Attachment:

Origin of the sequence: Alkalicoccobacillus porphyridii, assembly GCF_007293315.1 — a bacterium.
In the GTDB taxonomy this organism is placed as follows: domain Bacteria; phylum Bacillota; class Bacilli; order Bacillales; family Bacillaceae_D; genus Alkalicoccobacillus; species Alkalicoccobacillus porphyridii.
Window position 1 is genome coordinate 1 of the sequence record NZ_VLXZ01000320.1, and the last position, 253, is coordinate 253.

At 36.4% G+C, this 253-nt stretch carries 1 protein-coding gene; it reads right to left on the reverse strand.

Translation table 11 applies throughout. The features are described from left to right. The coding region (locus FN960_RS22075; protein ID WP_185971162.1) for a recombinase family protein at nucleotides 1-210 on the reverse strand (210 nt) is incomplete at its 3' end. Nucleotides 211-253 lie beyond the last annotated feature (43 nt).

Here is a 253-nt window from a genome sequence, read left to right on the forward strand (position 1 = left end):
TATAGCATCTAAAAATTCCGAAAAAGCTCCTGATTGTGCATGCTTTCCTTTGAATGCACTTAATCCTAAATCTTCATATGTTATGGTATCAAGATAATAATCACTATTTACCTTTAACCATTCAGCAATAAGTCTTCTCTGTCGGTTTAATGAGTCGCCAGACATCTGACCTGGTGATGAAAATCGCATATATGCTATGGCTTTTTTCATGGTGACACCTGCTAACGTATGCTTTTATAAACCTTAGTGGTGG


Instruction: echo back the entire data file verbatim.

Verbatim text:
Origin of the sequence: Alkalicoccobacillus porphyridii, assembly GCF_007293315.1 — a bacterium.
In the GTDB taxonomy this organism is placed as follows: domain Bacteria; phylum Bacillota; class Bacilli; order Bacillales; family Bacillaceae_D; genus Alkalicoccobacillus; species Alkalicoccobacillus porphyridii.
Window position 1 is genome coordinate 1 of the sequence record NZ_VLXZ01000320.1, and the last position, 253, is coordinate 253.

At 36.4% G+C, this 253-nt stretch carries 1 protein-coding gene; it reads right to left on the reverse strand.

Translation table 11 applies throughout. The features are described from left to right. The coding region (locus FN960_RS22075; protein ID WP_185971162.1) for a recombinase family protein at nucleotides 1-210 on the reverse strand (210 nt) is incomplete at its 3' end. Nucleotides 211-253 lie beyond the last annotated feature (43 nt).

Here is a 253-nt window from a genome sequence, read left to right on the forward strand (position 1 = left end):
TATAGCATCTAAAAATTCCGAAAAAGCTCCTGATTGTGCATGCTTTCCTTTGAATGCACTTAATCCTAAATCTTCATATGTTATGGTATCAAGATAATAATCACTATTTACCTTTAACCATTCAGCAATAAGTCTTCTCTGTCGGTTTAATGAGTCGCCAGACATCTGACCTGGTGATGAAAATCGCATATATGCTATGGCTTTTTTCATGGTGACACCTGCTAACGTATGCTTTTATAAACCTTAGTGGTGG